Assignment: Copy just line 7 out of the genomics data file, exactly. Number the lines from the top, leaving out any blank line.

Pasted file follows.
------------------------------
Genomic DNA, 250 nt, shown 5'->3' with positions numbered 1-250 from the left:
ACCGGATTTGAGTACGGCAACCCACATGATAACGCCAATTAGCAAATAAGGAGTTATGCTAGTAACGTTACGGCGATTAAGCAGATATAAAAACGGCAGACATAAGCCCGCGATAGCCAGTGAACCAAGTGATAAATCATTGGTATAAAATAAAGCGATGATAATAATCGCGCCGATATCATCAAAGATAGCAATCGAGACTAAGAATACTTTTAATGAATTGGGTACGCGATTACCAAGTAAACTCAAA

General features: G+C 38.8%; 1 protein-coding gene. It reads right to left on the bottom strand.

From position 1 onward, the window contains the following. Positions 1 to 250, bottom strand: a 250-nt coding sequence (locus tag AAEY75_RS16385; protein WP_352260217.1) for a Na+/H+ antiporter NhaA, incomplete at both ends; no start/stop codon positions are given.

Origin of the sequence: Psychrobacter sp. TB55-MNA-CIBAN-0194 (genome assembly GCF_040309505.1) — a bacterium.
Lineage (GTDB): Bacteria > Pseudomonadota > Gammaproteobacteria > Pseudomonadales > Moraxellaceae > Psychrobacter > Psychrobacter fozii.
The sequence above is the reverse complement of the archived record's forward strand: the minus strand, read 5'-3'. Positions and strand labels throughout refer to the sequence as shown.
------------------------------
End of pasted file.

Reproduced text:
The sequence above is the reverse complement of the archived record's forward strand: the minus strand, read 5'-3'. Positions and strand labels throughout refer to the sequence as shown.